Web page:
On the surface, the legalization of recreational cannabis in California sounds like a relatively simple thing. In reality, it’s pretty much the exact opposite. The reason being that Proposition 64 is a 62-page-long document that spells out immensely detailed and complicated terms and conditions, with regard to exactly how recreational cannabis will be regulated and controlled in California.
Of course, the vast majority of what’s laid out in Proposition 64 will be of little to no relevance to the average cannabis user. Instead, most of it is to deal with commercial cultivation, sales, quality control, taxation and so on. Nevertheless, there are certain things you really should know about Proposition 64 – assuming you intend to make use of the new rules at some point.
Which is why we figured we’d summarise some of the more important elements from the document, just to get you up to speed on the basics:
Only adults aged at least 21 will be covered by the new law
First and foremost, the new initiative will make it legal only for those who are aged 21 and over to possess or use cannabis. In addition, such individuals will be able to buy a maximum of 28.5 g of recreational cannabis at any one time. For anyone under this age, cannabis will remain 100% out of bounds in a legal sense.
Home growing will be legal to a certain extent
For anyone who would prefer not to pay money for recreational cannabis, the new proposition will allow adults over the required age to grow a maximum of six cannabis plants at home for their own personal use. This will apply to recreational and medical cannabis users alike, though medical cannabis patients will be able to carry and purchase the full 28.5 g of cannabis committed, along with however much medical cannabis is required for their needs.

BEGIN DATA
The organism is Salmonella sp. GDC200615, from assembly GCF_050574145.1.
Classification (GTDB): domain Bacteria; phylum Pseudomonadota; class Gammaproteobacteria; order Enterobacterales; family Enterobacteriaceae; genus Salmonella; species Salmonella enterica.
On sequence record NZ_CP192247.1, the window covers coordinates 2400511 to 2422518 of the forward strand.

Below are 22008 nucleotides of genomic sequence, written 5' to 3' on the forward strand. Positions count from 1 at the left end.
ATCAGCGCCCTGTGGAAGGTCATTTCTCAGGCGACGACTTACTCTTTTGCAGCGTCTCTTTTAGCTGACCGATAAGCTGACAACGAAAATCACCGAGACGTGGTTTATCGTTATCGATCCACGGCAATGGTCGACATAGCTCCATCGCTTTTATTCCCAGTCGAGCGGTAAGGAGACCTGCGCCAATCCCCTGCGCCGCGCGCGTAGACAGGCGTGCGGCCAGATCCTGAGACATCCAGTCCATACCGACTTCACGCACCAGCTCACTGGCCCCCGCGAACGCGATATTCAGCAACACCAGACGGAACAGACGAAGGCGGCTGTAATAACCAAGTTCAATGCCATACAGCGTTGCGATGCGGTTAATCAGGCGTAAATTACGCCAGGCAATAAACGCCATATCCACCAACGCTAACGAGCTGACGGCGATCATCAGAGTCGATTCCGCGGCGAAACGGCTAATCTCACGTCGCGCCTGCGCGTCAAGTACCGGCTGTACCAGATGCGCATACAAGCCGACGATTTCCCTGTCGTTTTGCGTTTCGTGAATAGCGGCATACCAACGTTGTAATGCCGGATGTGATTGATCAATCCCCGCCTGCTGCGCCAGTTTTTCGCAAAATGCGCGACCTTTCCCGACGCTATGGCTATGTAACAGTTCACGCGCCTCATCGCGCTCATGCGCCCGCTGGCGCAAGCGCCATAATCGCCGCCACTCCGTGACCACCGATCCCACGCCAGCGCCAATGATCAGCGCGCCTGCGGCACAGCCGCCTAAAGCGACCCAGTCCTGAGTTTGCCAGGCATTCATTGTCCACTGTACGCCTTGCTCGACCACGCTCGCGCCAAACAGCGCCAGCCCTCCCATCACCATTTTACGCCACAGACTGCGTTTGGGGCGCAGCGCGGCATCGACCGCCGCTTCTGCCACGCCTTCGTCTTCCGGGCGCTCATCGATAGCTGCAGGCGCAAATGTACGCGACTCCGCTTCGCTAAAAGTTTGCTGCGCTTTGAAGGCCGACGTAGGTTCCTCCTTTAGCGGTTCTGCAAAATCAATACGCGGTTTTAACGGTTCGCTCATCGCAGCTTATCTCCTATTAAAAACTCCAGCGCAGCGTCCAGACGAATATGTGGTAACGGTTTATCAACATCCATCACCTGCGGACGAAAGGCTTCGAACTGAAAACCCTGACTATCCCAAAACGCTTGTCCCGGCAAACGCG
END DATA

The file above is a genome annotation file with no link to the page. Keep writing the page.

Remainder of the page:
You won’t be able to smoke cannabis everywhere
Just as is the case with cigarette smoking, lighting up any kind of cannabis will be subject to strict controls and legislation in most public places. Anywhere that tobacco is not permitted to use, nor will it be possible to use cannabis. In addition, the legislation set out in Proposition 64 states that unless cannabis is smoked in a private residence, it will be legal for it to be used within 1,000 feet of any school, youth centre, day care centre and so on. For obvious reasons, it will also be entirely illegal to consume cannabis while operating any kind of motor vehicles, aircraft or boat.
If you break the rules, you’ll get a fine
Anyone who breaks the rules with regard to consumption of marijuana in public places will be instantly hit with a fine of up to $100. If busted in a place where it is illegal to smoke tobacco, the fine increases to $250. During the early stages of cannabis legalization in California, it is widely expected that local authorities will be particularly heavy handed with such fines, in order to demonstrate to the public in general that they cannot and will not get away with ignoring new legislation.
Commercial pot will be kept away from kids